Should We Ban Football?

These warriors of the gridiron are our valiant heroes, and they will not be deterred by soap operas about dementia and shortened life spans.
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Hold on. This may come as a shock! Recent headlines suggest -- that playing professional football is dangerous. But how could it be otherwise? The game involves vicious, premeditated collisions between large and athletically talented men who have played the sport since they were in the peewee league. These warriors of the gridiron are our valiant heroes, and they will not be deterred by soap operas about dementia and shortened life spans. Until they can no longer move, they will "leave it all on the field."

Those who would make football safer for the participants will find few allies among those who still play the game. For them, a career in the National Football League is not a nightmare. It is their dream come true. Some play for the riches they are paid, others for the exultation of the experience. For all, it is the fulfillment of all their life's hopes, and no one is going to take that away from them now. Their union will protect their opportunity, not their health.

Yet there are others, like the fans, who are affected by the game who ultimately may have more to say about the future of the sport. As we wait patiently for Sunday, Monday, and - later in the season - the special Thursday night edition, we try to ignore the toll of the game on the men who are carried off the field on stretchers to the cheers of the crowd. Won't they be back at practice on Tuesday?

Congress recently held hearings about the dangers inherent in football. Although some were outraged by NFL Commissioner Goodell's oblivious and deflecting answers, they found no smoking gun that could catalyze Congressional action. Voting against professional football would be political suicide.

The evidence is mounting, however, about the debilitating effects of a football career. Soon the partisans of the game will no longer be able to deny the data. Men who play the game at the highest level lose, on average, three years of their life expectancy for every year they play in the NFL. The incidence of dementia in 50-year-old former footballers is five times that of non-football-playing men. Autopsies on those who died young show the effects of years of physical abuse. Studies now underway will confirm the toll.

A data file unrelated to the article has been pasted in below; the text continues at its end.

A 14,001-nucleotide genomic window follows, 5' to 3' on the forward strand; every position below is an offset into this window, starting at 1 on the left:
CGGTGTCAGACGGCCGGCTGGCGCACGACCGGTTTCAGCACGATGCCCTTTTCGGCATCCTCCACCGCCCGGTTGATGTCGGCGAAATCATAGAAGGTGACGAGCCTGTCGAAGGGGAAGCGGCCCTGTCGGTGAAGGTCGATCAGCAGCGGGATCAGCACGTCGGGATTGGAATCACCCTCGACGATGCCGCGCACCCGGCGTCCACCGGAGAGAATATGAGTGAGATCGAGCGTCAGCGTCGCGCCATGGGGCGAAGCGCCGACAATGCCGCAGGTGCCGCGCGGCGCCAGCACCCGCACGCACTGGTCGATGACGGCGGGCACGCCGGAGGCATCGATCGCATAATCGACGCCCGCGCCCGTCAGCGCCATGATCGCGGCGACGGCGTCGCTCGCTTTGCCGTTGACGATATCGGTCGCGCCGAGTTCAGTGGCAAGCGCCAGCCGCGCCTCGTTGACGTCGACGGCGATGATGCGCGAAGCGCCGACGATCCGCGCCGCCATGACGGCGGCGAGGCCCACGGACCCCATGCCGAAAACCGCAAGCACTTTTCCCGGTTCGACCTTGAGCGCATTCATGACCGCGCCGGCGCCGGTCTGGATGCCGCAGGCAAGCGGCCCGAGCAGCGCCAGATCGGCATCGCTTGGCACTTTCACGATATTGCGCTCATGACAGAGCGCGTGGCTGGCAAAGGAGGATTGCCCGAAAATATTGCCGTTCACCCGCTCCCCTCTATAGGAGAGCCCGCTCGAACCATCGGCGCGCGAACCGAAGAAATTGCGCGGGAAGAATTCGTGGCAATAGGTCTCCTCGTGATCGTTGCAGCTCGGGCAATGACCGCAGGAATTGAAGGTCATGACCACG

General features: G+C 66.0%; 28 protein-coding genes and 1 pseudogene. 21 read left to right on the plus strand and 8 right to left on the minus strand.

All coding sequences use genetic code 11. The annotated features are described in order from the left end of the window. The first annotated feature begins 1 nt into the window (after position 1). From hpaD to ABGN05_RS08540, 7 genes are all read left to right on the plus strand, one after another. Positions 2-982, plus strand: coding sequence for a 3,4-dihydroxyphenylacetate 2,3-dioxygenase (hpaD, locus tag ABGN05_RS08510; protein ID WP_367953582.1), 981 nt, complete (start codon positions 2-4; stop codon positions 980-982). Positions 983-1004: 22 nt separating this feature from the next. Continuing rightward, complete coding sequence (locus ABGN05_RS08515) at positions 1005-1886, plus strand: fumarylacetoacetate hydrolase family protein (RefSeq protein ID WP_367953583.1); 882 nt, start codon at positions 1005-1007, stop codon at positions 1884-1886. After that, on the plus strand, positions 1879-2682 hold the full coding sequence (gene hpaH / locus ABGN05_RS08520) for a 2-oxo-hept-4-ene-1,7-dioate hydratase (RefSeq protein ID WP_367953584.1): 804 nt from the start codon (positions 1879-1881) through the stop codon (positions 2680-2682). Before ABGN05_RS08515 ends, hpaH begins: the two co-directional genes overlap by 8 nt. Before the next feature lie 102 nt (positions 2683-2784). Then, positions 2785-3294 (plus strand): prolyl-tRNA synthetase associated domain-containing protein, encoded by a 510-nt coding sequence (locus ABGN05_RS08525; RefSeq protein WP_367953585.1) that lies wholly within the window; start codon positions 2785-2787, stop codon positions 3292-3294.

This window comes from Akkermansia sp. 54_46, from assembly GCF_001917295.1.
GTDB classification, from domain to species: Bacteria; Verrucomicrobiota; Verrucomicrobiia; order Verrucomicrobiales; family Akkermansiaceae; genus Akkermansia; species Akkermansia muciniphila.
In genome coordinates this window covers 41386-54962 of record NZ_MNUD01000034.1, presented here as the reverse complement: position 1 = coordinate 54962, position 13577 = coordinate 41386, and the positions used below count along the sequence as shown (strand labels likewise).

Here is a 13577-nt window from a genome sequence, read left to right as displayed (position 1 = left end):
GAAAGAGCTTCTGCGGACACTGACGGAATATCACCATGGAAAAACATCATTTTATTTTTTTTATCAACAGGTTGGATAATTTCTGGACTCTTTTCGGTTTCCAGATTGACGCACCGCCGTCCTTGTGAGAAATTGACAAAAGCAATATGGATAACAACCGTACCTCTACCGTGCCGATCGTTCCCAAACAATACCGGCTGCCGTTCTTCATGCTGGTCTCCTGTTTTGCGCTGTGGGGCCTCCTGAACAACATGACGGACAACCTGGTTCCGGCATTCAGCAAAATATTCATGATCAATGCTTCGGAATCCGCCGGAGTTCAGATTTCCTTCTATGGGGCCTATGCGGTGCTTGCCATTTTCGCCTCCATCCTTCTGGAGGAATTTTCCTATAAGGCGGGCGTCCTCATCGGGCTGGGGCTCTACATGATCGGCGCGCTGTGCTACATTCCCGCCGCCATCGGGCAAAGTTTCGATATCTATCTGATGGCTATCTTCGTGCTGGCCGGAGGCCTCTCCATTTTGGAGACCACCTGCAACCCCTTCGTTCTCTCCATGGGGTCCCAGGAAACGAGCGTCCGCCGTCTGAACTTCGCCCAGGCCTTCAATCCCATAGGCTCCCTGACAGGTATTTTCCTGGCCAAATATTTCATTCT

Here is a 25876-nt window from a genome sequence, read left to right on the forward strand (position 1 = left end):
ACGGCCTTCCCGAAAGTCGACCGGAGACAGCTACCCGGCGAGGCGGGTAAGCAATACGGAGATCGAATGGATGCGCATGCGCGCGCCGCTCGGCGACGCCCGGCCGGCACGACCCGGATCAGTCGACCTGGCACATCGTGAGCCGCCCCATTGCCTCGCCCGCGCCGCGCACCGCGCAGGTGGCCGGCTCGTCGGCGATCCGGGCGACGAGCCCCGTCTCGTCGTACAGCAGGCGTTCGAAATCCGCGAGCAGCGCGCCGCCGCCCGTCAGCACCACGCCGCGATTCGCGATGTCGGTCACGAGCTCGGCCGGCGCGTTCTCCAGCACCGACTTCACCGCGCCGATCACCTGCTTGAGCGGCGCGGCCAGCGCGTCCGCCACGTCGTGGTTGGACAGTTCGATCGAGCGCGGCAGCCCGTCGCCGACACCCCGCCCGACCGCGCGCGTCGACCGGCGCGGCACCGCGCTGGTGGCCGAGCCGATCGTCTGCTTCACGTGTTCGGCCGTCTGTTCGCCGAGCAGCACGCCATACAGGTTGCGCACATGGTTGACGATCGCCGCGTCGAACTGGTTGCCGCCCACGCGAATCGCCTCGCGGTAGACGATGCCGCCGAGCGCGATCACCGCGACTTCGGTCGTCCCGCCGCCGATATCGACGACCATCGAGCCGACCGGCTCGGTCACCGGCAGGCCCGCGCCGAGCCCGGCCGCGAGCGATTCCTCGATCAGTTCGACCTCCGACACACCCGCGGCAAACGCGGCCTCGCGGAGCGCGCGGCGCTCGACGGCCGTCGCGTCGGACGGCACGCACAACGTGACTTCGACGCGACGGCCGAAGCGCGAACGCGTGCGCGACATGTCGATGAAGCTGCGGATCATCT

Some deny the obvious, that the game of football played fully in accordance with its rules is extremely dangerous to the health and lives of those who play the game for our enjoyment. Tobacco company executives have taught us not to trust those who baldly claim no linkage between a high risk activity and physical and mental damage. The issue now is what we should do about it.

It is too easy to say that we should do nothing. Although they are careful about admitting it, NFL owners and officials know the golden goose is at risk, and they will fight a two-front war to battle bad publicity while searching for the equivalent of a safe cigarette. Those who tell us that football is as central to the American experience as apple pie and motherhood ignore the dramatic changes in our culture that seem to occur now with rapidity. Ban cigarette smoking in public places? Clean up toxic spills and polluted air? Require people to wear their seat belts? These "never-will-happen" things have happened and more are on the way.

The best we can do now is think about what kind of evidence would or should compel us to ban football the way we banned boxing in the Nineteenth Century because of its brutality. Would it be enough if we saw someone die on the field? Football kills silently long after the final gun sounds, and we seem not to be affected by mere quadriplegia. Maybe evidence about the impact of the game on our children who play the high school game might be compelling, but that too is unlikely. After all, success in high school football could result in a college football scholarship.

The ultimate turning point might come when we realize what the violence and brutality of football does to us, the fans and spectators of what has become our national passion each fall. Have we become the citizens of Rome attending the bouts at the Coliseum, watching the slaughter of the innocents? We turn away from dog fighting but we always seem "ready for some football - a Monday night party." What does that say about us? Are we desensitized to the carnage? Do we care?

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